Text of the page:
Oscar Wilde's early fame ensured that throughout his short life he was written about by many of those he met. He was celebrated - or mocked - as the master of the ingenious epigram, the provocative paradox, the witty aside or the extravagant conceit.
In researching his monumental biography of Wilde Matthew Sturgis found, in every major archive, sheets of foolscap in Wilde's distinctive handwriting, setting down a series of unfamiliar epigrams - unpublished try-outs. There were fascinating new discoveries.
He uncovered dozens of unfamiliar and previously ungathered anecdotes about Wilde: sidelights on his days in Oxford, London, America and Paris and beyond, by society hostesses, men-about-town, actors, lawyers, minor litterateurs, artists and politicians, diligently setting down his actions, his mannerisms and above all his sayings.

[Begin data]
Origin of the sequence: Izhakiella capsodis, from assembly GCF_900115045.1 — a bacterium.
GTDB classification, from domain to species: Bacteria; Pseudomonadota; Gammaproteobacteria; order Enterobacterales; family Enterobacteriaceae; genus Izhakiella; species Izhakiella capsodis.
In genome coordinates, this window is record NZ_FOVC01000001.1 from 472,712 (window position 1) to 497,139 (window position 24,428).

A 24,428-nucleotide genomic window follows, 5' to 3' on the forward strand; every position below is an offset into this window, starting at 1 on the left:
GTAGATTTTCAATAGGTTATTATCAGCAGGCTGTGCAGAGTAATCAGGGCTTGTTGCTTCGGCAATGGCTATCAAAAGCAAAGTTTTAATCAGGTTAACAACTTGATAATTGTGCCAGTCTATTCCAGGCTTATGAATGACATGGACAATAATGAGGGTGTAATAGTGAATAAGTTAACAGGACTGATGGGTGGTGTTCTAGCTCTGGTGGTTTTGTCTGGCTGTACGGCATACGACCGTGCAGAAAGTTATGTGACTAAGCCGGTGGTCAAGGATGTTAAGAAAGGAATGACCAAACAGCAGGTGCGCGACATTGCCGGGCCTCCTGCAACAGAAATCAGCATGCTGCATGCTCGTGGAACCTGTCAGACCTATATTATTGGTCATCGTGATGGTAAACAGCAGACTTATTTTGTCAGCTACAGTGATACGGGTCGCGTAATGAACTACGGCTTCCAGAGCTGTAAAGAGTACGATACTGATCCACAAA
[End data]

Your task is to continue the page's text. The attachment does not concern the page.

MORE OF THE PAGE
The items in this volume are all small additions to the Wilde story: some unfamiliar, others unexpected, they enrich and alter the picture of his life.
Oscar Wilde (1854 - 1900) was born in Dublin. He attended Trinity College Dublin, and - later - Magdalen College, Oxford. During a life crowded with incident he achieved great success as a playwright, and fame as a wit.
Matthew Sturgis is the author of Oscar: A Life - hailed as 'simply the best modern biography of Wilde. He has also written acclaimed lives of Aubrey Beardsley and Walter Sickert, as well as Passionate Attitudes - a history of the English Decadence of the fin-de-siecle. He has been described - by A.N. Wilson in the TLS - as 'the greatest chronicle of the 1890s we have ever had.'